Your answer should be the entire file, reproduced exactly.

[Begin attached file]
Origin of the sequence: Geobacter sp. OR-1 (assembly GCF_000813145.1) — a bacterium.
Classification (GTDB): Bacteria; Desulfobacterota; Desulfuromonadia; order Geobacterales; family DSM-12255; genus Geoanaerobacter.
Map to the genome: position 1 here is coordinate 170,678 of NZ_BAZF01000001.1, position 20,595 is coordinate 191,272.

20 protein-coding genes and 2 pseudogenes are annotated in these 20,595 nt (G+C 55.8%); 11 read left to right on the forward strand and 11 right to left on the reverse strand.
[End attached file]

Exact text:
Origin of the sequence: Geobacter sp. OR-1 (assembly GCF_000813145.1) — a bacterium.
Classification (GTDB): Bacteria; Desulfobacterota; Desulfuromonadia; order Geobacterales; family DSM-12255; genus Geoanaerobacter.
Map to the genome: position 1 here is coordinate 170,678 of NZ_BAZF01000001.1, position 20,595 is coordinate 191,272.

20 protein-coding genes and 2 pseudogenes are annotated in these 20,595 nt (G+C 55.8%); 11 read left to right on the forward strand and 11 right to left on the reverse strand.